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Help to Buy Isa now available to thousands more first-time buyers

New tax year means more savers can get free cash

Attractive interest rates of up to 4% are available on Help to Buy Isas

With a new financial year beginning today, thousands more first-time buyers will be able to open a Help to Buy Isa.

Help to Buy Isas offer prospective first-time buyers a government bonus of up to £3,000 when buying their first home, depending on how much they’ve saved.

The Help to Buy Isa launched in December last year, but Isa contribution rules meant that those who had already paid into cash Isas that year had to wait until the new financial year to open one. It is likely that banks will be inundated with new Help to Buy Isa account applications now the 2016/17 year has begun.

  • If you’re saving to buy your first home and want to understand more about mortgages, call the impartial experts at Which? Mortgage Advisers for a free chat: 0808 252 7987

Best Help to Buy Isa deals

If you’re keen to open a Help to Buy Isa, the accounts with the highest interest rates are listed below. Click the links to find out more about each Isa with Which? Money Compare.

*Cumberland only offers the product in branch, so you’ll need to based in or around Lancashire, Cumbria or southern Scotland to open an account.

Help to Buy Isas are also available from Virgin Money (3% interest), Barclays (2.27%), Aldermore, Bank of Scotland, Chorley Building Society, Clydesdale Bank, HSBC, Lloyds Bank, Nationwide and Yorkshire Bank (all 2%), and Newcastle Building Society (1.51%).

It’s worth shopping around before signing up for a Help to Buy Isa, as several banks offer split Isas (where you can also pay into another cash Isa with the same bank) and deals on mortgages.

Find out more: Which? Money Compare – compare all available Help to Buy Isas using the Which? Money Compare tables 

What is a Help to Buy Isa?

The Help to Buy Isa is a government scheme designed to help would-be first-time buyers get onto the property ladder. 

You can deposit up to £200 a month in a Help to Buy Isa (plus an additional initial deposit of £1,000). The government will top up these savings by 25%, up to a maximum bonus of £3,000, when you buy a house or flat.

There are rules around who qualifies and what type of property you can buy. To find out more, check out our guide to Help to Buy Isas.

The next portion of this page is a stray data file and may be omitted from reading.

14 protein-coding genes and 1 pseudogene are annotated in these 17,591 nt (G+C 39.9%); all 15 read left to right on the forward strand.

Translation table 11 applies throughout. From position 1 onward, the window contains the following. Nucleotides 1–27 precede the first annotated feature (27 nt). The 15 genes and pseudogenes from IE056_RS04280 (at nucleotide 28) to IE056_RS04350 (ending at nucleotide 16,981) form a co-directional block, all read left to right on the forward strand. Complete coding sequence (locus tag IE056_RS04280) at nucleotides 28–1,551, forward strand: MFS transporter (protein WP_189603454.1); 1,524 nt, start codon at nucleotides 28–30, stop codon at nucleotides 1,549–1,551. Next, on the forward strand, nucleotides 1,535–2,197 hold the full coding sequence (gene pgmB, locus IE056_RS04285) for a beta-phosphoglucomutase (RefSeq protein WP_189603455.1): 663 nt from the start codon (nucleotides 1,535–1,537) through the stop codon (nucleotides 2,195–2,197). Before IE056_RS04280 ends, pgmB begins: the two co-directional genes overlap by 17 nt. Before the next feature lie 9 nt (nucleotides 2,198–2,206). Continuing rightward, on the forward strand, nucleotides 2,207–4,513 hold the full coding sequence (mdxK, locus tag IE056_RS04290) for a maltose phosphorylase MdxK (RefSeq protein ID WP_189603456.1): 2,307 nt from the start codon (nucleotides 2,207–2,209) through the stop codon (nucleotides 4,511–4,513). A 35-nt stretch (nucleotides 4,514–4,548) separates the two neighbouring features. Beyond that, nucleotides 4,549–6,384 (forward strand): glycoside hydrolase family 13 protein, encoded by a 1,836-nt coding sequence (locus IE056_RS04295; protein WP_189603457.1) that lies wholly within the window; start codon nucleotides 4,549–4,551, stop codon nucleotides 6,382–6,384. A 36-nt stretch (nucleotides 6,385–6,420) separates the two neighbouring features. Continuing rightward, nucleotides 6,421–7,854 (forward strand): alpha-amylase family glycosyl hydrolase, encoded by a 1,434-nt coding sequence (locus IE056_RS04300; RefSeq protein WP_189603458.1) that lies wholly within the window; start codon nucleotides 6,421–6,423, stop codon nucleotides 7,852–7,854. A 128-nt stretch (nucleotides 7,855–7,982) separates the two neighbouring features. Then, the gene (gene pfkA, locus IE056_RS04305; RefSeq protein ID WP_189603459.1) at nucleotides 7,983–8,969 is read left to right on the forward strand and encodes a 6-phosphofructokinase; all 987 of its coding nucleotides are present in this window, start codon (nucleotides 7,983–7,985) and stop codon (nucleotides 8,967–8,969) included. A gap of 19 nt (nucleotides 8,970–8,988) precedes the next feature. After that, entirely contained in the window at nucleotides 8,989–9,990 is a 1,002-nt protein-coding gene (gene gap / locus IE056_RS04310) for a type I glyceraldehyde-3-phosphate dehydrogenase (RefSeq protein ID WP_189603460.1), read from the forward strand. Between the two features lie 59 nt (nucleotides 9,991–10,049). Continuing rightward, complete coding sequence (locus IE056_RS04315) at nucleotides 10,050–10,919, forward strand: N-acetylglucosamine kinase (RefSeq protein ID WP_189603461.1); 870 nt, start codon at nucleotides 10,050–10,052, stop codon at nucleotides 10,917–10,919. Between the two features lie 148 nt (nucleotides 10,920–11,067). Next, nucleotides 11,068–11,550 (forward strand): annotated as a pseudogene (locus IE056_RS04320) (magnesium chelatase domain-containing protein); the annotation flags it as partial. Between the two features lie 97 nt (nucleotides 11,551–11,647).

Lifetime Isa launching in 2017

In the 2016 Budget, Chancellor George Osborne announced a new savings scheme called the lifetime Isa. Launching in 2017, it’s designed to help people buy their first home or save for retirement. 

Like the Help to Buy Isa, the lifetime Isa offers a 25% bonus on savings when you buy a house, but it allows you to save more – up to £4,000 each year. The maximum bonus is also much higher. 

You need to be aged between 18 and 39 to open a lifetime Isa, and you’ll be eligible to earn an annual bonus until you reach the age of 50. This means that you could theoretically get a bonus of £32,000 using a lifetime Isa, although you would need to contribute the maximum amount for 32 years in order to receive this.

If it all sounds too good to be true, bear in mind that withdrawing the money for any purpose other than to buy a house or retire will incur hefty penalties – so it may not be the best savings option for those who want a bit of flexibility.

Find out more: lifetime Isa – get the lowdown in our full guide 

I want to open a lifetime Isa next year. Is it still worth opening a Help to Buy Isa now?

During the 2017/18 tax year, anyone with a Help to Buy Isa will be able to transfer savings into a lifetime Isa and still save an additional £4,000.

For that reason, it’s worth opening a Help to Buy Isa for now, even if you think the lifetime Isa will be a better option in the long run.

More on this:

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Which? Limited is an Introducer Appointed Representative of Which? Financial Services Limited, which is authorised and regulated by the Financial Conduct Authority (FRN 527029). Which? Mortgage Advisers and Which? Money Compare are trading names of Which? Financial Services Limited.

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